Here are our key stories of the week:
- Bank dinosaurs are bank's worst enemy
- Using video as evidence of compliance
- Who needs traders … get a rat
- The danger that SEPA may not happen
- Quantifying people's views on SEPA
- The Dark Economy
- Using mobiles as a financial channel
- Shoot the banker …
I continue to be amazed by the speed, breadth and depth of how technology is changing our world. However, many decision makers at the bank's boardroom tables are so stuck in the past that they lock the bank into 1980s technologies.
What's the problem?
The audit, compliance and regulatory requirements in financial services are far more onerous than in many other industries.
In light of the recent financial crisis, something has gone fundamentally wrong with this process however.
As a result, now is a good time to consider using a high volume but low cost technology coming into prime time – such as digital video recording – to store customer contact and interaction to prove compliance.
There's a new business service that's growing fast. It is a business that uses rats as stock pickers, and the rats are outperforming many star fund managers in their performance.
I was invited to a conference this week and given the title of the talk as: “Why there’s a very real danger that SEPA may not happen”.
As a good European who believes in the PSD and SEPA, I declined to discuss this and invited Sir Jonathan Brit to speak on my behalf.
Sir Jonathan “Johnny” Brit is a bigoted, anti-European person who thinks that that SEPA is a plot by the French and Germans to take over Europe's financial infrastructures.
The conference that Johnny Brit addressed was attended by around 300 people, mostly bankers and payments solutions providers from across Europe. Throughout the conference, interactive electronic voting was used to gauge people's views of the markets, the economic crisis and the implementation of SEPA.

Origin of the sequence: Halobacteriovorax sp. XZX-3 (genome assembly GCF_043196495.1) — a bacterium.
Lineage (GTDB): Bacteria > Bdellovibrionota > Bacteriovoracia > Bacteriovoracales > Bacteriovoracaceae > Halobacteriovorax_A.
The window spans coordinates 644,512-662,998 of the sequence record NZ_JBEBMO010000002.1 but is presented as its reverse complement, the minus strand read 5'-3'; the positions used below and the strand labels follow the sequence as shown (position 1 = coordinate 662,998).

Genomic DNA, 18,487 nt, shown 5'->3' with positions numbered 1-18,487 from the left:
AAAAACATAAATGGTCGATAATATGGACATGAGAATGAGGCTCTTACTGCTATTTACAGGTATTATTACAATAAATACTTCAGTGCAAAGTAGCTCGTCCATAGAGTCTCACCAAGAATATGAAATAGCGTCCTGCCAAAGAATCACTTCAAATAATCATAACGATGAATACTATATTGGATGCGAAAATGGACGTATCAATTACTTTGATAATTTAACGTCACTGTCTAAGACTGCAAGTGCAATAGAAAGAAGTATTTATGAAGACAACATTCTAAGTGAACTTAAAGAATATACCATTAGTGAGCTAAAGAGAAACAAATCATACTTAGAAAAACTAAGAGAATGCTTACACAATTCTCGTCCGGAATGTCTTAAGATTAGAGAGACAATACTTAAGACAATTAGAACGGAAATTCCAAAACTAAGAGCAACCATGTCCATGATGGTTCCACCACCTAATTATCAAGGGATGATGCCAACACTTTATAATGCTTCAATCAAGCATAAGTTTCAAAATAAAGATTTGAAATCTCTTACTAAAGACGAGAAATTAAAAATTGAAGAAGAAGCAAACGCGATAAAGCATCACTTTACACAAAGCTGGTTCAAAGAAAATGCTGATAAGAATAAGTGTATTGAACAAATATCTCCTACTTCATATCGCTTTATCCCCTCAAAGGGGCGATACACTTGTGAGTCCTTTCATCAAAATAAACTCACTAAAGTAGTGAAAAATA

The British Computer Society estimates that there are 17,000 unique signatures of new online malware threats per day.
On May 28th, the Financial Services Club is holding the second joint meeting with Intellect on Technology Trends, sponsored by Speechly Bircham. This meeting will focus upon mobile as a financial channel in a discussion between József Nyíri, Chief Technology Officer, IND Group; Richard Johnson, Chief Strategy Officer, Monitise; Samee Zafar, Director, Edgar Dunn & Co; and Steve Townend, Chief Executive Officer, MoBank.
After Professor Chris Knight accidentally encouraged folks to hang bankers from the nearest lamp-posts, is it any surprise that YouTubers have come up with an interactive game called "Shoot the Banker".
The biggest news stories of the week include:
MPs round on Lord Myners in attack on City pay culture
London's financial services sector creates a trading surplus of £43bn (Independent)
Top Irish banker pelted with eggs (BBC)
Belgian cabinet discusses bail-out of KBC
US problems take shine off strong HSBC performance (Telegraph)
Morgan Stanley fined £1.4m for failure to supervise trader Matthew Piper (Telegraph)
SEC officials investigated over insider-trading claims (Independent)
US to call for OTC derivatives regulation (Financial Times)
Exchanges sense bonanza in OTC overhaul (Financial Times)
China's yuan 'set to usurp US dollar' as world's reserve currency
For stories by date, click on the dates below: